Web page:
Back to Focus

Madigan Foundation touches lives in many ways

Local nonprofit supports programs for patients, staff members, families

Madigan Foundation president Alfred Buck, second from left, and foundation board member Leslie Burger, right, show their support for the Madigan Healthcare System by attending a recent Research Day at Madigan Army Medical Center. /Courtesy photo

Email Article Print Article Share on Facebook Share on Reddit Share on StumbleUpon

In the early 1980s, Jack Gamble, a retired Air Force major general who was working at Madigan Army Medical Center, came across a military spouse who couldn't afford a stroller to push her newborn around in.

Gamble refused to sit idle and watch that young mother and other's needs like hers go unfulfilled.

"He would see to it they would find a way to have a stroller," said Alfred Buck, who was close friends with Gamble, who passed away recently.

What started with one man wanting to fill a need to prevent someone falling through the cracks in a large system blossomed years later with the creation of the Madigan Foundation.

"Others around Jack became aware that there were other needs," said Buck, the foundation's president. "They realized a group was needed to smooth off some of the rough edges that arise as part of a big organization."

The nonprofit Madigan Foundation's mission is to enhance healthcare and the quality of life through support of programs for patients, staff members and their families. It also supports programs at the McChord Field clinic and Bremerton Naval Hospital. The foundation's board is comprised of 20 members, all who have some type of connection to Madigan.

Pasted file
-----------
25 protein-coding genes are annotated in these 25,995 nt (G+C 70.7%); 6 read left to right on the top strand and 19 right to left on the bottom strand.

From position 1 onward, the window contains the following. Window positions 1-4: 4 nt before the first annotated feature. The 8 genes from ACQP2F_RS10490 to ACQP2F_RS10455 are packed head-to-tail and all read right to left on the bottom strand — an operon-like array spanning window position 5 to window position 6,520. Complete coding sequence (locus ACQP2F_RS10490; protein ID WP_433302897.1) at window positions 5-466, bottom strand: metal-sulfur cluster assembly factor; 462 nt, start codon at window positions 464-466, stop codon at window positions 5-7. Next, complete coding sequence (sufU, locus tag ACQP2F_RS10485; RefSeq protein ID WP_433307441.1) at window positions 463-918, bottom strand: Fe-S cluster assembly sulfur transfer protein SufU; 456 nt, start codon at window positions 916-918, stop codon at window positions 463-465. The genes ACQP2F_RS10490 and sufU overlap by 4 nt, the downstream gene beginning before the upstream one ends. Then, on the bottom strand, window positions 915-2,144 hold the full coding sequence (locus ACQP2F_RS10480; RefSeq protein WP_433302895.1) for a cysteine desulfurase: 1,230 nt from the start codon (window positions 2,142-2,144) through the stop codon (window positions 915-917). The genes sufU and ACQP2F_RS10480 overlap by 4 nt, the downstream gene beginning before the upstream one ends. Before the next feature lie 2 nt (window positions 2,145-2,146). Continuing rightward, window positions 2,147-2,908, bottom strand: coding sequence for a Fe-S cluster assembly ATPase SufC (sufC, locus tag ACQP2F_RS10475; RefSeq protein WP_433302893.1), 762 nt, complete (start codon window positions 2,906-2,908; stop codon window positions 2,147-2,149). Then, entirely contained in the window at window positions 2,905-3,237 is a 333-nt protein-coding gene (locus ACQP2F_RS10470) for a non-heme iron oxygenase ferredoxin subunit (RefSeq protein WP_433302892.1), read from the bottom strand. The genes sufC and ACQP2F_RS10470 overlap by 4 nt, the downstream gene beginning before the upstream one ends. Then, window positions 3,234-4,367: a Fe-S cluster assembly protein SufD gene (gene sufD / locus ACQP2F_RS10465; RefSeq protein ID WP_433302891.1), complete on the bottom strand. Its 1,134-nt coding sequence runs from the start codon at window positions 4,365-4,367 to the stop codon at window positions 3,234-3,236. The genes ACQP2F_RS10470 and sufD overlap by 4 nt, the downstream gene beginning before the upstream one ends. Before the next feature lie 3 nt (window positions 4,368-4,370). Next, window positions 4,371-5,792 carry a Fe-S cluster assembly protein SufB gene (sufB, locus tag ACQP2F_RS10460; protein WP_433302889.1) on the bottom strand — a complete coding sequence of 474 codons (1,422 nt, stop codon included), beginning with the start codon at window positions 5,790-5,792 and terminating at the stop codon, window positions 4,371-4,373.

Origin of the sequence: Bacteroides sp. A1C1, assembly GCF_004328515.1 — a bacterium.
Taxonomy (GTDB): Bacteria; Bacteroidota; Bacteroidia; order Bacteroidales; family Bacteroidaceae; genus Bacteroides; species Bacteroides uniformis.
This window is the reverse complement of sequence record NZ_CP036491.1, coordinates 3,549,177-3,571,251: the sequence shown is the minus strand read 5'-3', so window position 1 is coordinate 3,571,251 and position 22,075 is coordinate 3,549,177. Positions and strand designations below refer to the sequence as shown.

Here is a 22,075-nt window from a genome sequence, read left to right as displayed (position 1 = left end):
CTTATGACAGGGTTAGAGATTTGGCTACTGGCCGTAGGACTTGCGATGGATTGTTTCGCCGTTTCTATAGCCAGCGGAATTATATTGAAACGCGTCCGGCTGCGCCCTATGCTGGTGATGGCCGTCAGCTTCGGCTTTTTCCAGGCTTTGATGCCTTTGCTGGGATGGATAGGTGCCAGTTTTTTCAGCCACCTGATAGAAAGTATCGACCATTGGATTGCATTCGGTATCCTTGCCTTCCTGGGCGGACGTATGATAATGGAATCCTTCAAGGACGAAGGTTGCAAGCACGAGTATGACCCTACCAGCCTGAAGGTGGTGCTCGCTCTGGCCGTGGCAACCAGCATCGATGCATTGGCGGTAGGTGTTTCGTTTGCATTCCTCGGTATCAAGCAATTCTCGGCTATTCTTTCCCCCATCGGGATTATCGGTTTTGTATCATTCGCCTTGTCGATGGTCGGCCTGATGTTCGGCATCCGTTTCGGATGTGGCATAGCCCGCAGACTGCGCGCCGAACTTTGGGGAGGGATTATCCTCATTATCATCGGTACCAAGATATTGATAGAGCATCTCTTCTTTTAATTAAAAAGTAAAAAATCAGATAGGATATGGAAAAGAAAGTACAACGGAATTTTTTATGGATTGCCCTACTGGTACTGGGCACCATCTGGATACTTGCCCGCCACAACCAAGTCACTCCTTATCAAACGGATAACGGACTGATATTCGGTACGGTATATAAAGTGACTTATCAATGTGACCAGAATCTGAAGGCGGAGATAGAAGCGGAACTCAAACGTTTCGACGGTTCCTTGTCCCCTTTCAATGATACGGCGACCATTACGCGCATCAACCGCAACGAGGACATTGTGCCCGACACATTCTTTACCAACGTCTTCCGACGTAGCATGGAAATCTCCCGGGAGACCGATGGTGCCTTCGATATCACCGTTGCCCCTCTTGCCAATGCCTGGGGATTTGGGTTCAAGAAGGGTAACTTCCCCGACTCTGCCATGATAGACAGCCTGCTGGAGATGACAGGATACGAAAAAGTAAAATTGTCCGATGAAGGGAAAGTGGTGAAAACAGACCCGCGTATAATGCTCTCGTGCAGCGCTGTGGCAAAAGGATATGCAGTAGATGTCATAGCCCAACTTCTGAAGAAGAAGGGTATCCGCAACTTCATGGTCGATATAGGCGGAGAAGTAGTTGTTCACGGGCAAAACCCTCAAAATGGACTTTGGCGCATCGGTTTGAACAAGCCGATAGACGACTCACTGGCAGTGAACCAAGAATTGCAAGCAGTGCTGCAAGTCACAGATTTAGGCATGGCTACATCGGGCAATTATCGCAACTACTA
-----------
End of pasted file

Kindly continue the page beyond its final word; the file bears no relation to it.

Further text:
"All of our members have a serious interest in seeing people get taken care of," said Buck, a retired Army colonel and doctor who worked at Madigan for years as the deputy commander. "We have people who know the territory and know the issues up front."

The foundation fills needs at many different levels. Last year, it purchased 58 eyeglasses and 30 car seats and strollers for family members in need assistance, paid for more than 800 hours of childcare for families with behavioral health appointments, paid for taxi rides for nearly 100 patients who were seen in the ER and did not have means of transportation to return home and provided $3,600 in gift cards for families staying at the Fisher House and military families needing assistance during the holidays.

"Sometimes what we do simply fills in the temporary cracks until the government comes in with financing," said Robert Whitney, a board member who served in the Army for 12 years before serving with the U.S. Public Health Service.

But the care extends beyond just patients, as the foundation helps Madigan staff by paying for after hours meals, funding awards for excellence and paying for conferences and activities.

And since so many board members are former Madigan employees, there is also a focus on staying at the forefront of medical studies that can help military families by providing seed money for various studies to get started.

"We're acting as a catalyst for those ideas," Whitney said.

Ninety-eight percent of donations the foundation receives go toward support of the various programs.

"We have a low overhead," Buck said.

The Madigan Foundation also offers the chance for the public to get involved. For $25, people can become a Friend of the Madigan Foundation.

For more information, visit

comments powered by Disqus